The report titled, “Cellulose Nanomaterials – A Path towards Commercialization,” notes the situation from the US perspective (from p. 5 of the PDF report),

Despite great market potential, commercialization of cellulose nanomaterials in the United States is moving slowly. In contrast, foreign research, development, and deployment (RD&D) of cellulose nanomaterials has received significant governmental support through investments and coordination. [emphasis mine] U.S. RD&D activities have received much less government support and instead have relied on public-private partnerships and private sector investment. Without additional action to increase government investments and coordination, the United States could miss the window of opportunity for global leadership and end up being an “also ran” that has to import cellulose nanomaterials and products made by incorporating cellulose nanomaterials. If this happens, significant economic and social benefits would be lost. Accelerated commercialization for both the production and application of cellulose nanomaterials in a wide array of products is a critical national challenge.

I know the Canadian government has invested heavily in cellulose nanomaterials particularly in Québec (CelluForce, a DomTar and FPInnovations production facility for CNC [cellulose nanocrystals] also known as NCC [nanocrystalline cellulose]). There’s also some investment in Alberta (an unnamed CNC production facility) and Saskatchewan (Blue Goose Biorefineries). As for other countries and constituencies which come to mind and have reported on cellulose nanomaterial research, there’s Brazil, the European Union, Sweden, Finland, and Israel. I do not have details about government investments in those constituencies. I believe the report’s source supporting this contention is in Appendix E,  (from p. 41 of the PDF report),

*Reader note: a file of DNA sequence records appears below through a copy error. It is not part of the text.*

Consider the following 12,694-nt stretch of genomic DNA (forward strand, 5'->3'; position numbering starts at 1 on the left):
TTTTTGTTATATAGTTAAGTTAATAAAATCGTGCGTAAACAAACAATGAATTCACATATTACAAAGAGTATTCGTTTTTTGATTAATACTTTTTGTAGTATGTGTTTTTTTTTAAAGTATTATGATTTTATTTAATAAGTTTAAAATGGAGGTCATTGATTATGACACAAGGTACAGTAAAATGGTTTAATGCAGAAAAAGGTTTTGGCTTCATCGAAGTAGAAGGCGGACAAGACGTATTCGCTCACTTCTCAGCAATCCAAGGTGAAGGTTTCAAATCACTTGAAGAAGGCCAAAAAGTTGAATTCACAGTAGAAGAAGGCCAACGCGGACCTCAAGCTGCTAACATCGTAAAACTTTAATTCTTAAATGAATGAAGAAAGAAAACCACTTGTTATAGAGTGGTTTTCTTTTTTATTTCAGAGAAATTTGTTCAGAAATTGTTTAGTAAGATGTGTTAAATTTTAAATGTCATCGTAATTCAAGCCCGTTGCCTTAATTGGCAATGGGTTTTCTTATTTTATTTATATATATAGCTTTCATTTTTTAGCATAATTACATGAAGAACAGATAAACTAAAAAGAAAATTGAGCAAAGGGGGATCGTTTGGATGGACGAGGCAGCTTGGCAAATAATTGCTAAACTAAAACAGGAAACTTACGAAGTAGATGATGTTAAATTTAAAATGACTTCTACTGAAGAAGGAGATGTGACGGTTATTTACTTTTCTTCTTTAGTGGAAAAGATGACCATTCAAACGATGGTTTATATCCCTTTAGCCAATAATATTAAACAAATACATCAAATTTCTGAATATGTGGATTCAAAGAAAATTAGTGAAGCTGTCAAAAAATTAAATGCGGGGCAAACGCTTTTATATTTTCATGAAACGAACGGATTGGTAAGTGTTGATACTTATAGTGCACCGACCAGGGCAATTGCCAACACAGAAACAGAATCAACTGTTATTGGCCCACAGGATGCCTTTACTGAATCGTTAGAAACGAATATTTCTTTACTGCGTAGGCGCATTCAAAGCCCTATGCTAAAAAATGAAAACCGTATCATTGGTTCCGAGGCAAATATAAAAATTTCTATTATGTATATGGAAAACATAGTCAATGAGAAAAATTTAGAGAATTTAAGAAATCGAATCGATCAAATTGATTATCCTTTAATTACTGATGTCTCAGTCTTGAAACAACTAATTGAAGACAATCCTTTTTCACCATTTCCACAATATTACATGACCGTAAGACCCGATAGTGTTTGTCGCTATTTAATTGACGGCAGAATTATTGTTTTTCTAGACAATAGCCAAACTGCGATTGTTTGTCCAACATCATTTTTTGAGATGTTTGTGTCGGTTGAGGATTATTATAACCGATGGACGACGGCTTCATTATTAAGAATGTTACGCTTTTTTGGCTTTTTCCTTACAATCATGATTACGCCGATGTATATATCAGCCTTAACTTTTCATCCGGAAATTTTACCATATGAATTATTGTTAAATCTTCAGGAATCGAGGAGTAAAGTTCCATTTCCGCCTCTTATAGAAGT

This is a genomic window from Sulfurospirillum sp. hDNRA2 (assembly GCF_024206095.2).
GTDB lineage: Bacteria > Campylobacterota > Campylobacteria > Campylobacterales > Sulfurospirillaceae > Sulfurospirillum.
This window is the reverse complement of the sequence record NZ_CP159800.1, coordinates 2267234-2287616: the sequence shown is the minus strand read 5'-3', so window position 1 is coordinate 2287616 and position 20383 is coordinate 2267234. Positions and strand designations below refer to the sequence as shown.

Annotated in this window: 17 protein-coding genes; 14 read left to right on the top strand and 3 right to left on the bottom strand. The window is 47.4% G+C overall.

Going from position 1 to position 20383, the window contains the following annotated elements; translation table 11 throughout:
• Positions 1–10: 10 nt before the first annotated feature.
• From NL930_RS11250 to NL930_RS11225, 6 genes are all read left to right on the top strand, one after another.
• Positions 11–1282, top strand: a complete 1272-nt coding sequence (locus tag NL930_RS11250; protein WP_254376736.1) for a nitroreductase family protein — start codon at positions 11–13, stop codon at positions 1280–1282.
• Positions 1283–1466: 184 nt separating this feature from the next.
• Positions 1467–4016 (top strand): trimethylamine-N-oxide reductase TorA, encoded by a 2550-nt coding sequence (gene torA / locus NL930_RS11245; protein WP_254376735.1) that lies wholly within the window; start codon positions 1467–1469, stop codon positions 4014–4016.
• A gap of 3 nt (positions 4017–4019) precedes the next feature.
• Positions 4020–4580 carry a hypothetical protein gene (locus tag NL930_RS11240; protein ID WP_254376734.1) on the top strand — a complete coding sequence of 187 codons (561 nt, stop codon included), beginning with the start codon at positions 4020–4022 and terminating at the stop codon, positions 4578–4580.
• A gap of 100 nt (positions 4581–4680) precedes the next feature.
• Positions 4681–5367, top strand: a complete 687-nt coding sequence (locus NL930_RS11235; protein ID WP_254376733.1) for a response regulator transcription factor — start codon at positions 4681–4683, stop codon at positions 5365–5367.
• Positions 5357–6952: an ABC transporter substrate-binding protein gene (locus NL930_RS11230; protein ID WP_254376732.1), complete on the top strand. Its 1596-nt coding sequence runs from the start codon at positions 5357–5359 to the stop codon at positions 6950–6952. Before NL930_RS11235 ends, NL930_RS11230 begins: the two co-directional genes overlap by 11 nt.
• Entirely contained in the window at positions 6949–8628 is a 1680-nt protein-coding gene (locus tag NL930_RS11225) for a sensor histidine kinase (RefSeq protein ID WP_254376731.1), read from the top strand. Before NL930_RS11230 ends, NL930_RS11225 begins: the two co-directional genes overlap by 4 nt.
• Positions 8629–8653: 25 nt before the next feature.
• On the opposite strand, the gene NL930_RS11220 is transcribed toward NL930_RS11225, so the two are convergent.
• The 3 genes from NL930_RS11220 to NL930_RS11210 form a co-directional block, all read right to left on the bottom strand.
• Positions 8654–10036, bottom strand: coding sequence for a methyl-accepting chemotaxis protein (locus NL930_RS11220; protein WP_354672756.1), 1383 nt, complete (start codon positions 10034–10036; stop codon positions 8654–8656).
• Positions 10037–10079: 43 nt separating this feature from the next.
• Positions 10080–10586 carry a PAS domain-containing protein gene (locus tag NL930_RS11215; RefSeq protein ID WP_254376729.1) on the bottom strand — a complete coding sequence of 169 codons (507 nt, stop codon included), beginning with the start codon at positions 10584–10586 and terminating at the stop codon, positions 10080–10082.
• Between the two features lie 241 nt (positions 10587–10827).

Moon, Robert, and Colleen Walker. 2012. “Research into Cellulose
Nanomaterials Spans the Globe.” Paper360 7(3): 32–34. EBSCOhost. Accessed June 17, 2014 [behind a paywall]

Here’s a description of the barriers to commercialization (from p. 6 of the PDF report),

Clarifying the problems to be solved is a precursor to identifying solutions. The workshop identified critical barriers that are slowing commercialization. These barriers included lack of collaboration among potential producers and users; coordination of efforts among government, industry, and academia; lack of characterization and standards for cellulose nanomaterials; the need for greater market pull; and the need to overcome processing technical challenges related to cellulose nanomaterials dewatering and dispersion. While significant, these barriers are not insurmountable as long as the underlying technical challenges are properly addressed. With the right focus and sufficient resources, R&D should be able to overcome these key identified barriers.